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MANAGING RISK

Jeff Saut’s weekly letter has some excellent insights on the oft overlooked world of risk management:

Well, perhaps the best way is to emulate some of the trading principles used by the pundits of yesteryear who beat the stock market no matter the emotions and mechanics of the institutional herd. For instance:

Bernard Baruch – Some 70 years ago, he would research a stock, buy it, and then each time the stock rose 10% from his purchase price, buy an additional amount equal to his first purchase. If the stock began declining he would sell everything he had bought when the drop equaled 10% of its top price …

Baron Rothschild – His success formula was centered on the famous quote attributed to him – “I never buy at the bottom and I always sell too soon.” …

Jesse Livermore – This legendary speculator profited enormously by calling the various 1921 – 1927 advances correctly. In 1929 he reasoned that the market was overvalued, but finally gave up and became bullish near the top in the fall of that infamous year.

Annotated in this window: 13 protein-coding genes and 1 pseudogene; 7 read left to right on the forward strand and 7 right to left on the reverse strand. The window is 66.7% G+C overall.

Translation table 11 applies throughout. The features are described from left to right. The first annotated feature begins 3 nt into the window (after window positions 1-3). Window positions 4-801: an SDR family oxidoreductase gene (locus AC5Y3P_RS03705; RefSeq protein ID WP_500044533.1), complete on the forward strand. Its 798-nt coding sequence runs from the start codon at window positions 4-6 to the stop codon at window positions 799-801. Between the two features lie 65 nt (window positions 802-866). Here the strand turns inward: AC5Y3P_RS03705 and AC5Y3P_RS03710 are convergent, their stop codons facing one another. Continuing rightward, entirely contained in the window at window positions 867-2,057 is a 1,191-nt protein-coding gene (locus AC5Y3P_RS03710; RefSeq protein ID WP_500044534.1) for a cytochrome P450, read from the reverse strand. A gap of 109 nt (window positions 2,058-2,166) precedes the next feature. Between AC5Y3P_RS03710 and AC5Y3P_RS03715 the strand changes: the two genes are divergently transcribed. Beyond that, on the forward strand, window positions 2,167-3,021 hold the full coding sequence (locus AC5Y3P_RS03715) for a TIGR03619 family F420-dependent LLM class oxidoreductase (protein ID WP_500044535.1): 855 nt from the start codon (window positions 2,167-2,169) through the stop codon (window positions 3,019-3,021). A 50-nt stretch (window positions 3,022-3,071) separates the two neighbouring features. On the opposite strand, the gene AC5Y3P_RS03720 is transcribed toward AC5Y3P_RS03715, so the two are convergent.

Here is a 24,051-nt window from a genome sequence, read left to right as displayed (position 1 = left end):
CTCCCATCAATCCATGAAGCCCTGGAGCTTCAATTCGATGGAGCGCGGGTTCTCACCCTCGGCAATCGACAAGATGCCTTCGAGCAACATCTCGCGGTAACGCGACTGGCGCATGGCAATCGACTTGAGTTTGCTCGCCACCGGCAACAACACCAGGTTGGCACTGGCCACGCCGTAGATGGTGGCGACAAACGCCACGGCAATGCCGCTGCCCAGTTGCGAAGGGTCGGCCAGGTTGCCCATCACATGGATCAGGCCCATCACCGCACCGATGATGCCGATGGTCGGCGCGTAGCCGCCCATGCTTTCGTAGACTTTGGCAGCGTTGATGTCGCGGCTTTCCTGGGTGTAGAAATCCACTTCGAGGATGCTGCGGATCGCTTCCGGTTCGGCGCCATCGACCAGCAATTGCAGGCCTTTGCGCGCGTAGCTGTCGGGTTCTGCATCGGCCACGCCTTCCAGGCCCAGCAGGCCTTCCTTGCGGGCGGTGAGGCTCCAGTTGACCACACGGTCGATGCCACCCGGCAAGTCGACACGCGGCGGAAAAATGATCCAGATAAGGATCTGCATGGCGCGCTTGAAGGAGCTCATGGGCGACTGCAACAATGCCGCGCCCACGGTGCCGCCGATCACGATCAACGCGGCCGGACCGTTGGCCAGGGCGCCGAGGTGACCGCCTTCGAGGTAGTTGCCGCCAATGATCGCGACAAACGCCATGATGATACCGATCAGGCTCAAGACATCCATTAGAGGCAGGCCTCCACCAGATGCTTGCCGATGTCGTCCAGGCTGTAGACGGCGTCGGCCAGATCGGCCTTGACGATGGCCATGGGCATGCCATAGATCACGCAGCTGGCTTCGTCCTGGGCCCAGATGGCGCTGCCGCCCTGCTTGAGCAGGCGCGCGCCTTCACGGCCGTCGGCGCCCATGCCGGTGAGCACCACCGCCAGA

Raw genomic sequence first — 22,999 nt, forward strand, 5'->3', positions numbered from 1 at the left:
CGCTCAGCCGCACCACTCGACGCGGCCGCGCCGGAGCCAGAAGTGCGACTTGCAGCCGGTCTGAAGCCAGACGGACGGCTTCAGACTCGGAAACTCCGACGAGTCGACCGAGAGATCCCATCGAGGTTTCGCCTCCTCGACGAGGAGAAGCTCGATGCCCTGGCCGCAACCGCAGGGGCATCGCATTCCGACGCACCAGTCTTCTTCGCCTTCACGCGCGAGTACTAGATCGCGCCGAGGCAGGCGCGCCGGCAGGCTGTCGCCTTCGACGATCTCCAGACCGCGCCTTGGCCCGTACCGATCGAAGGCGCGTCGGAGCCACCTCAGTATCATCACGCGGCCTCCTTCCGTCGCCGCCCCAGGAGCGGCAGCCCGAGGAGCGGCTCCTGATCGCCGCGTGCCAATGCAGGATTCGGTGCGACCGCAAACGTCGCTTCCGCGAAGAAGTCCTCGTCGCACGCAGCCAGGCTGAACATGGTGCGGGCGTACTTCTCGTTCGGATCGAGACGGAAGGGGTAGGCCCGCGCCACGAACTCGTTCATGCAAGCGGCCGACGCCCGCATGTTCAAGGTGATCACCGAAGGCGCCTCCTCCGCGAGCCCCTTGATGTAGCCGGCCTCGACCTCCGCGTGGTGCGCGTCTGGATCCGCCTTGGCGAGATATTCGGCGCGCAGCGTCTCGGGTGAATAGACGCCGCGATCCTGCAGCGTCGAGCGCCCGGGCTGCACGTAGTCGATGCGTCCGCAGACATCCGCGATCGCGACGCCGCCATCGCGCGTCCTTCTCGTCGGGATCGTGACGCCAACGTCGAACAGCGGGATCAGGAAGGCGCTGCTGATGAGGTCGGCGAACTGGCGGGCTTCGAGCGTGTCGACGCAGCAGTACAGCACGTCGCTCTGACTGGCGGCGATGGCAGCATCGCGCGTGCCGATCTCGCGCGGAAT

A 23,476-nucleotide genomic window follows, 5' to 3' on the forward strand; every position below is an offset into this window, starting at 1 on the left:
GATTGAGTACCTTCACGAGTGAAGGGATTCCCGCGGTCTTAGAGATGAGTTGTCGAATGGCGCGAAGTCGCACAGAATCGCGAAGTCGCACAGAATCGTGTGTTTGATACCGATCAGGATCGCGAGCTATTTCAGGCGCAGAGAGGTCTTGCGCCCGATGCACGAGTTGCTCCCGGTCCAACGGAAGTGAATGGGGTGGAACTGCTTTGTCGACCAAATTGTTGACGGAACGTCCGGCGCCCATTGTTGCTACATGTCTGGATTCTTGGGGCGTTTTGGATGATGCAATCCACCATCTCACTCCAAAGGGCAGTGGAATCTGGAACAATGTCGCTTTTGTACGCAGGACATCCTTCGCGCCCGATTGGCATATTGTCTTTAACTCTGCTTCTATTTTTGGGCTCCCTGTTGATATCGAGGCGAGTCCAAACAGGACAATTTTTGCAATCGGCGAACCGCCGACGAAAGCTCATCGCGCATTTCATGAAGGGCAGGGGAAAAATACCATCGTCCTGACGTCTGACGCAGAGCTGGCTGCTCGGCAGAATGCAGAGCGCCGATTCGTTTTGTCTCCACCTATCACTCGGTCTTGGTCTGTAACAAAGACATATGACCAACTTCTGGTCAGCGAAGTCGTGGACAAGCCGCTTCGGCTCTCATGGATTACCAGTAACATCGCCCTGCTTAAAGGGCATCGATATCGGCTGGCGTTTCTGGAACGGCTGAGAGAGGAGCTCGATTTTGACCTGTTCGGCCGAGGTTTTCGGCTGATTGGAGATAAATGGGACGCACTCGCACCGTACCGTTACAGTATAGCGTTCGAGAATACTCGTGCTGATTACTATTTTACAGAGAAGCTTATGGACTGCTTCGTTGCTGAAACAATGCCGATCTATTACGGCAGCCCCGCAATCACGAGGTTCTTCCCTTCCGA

He quickly cut his losses, however, and switched to the “short side.” Livermore listed three major points for his success:

1. Sensitivity to mob psychology

2. Willingness to take a loss

3. Liquidity, meaning that stock positions should not be taken that cannot be sold in 15 minutes “At the market” …

Addison Cammack – A stockbroker from Kentucky who swore by the two-point stop-loss rule. “If you’re wrong,” he said, “you might as well be wrong by two points as ten.” He followed this method successfully and was one of the few bears to make a fortune on Wall Street and keep it …

Interestingly, all of these disciplines have one thing in common. They all adhere to Benjamin Graham’s mantra, “The essence of portfolio management is the management of RISKS, not the management of RETURNS. Well-managed portfolios start with this precept.”

Managing the “risk;” what a novel concept, but unpracticed by many investors. To be sure, typically when portfolio values start to erode investors seem to chant, “It’s time in the market not timing the market; or, it’s a strategic not a tactical strategy.” Such mantras cost S&P 500 index investors more than 50% in portfolio value from the October 2007 high into the March 2009 low. However, if that same index investor “listened” to the cautionary signals the stock market was flashing in November 2007, and hedged that “long” index portfolio for the downside, the loss would have been less than 10%.

Source: Raymond James

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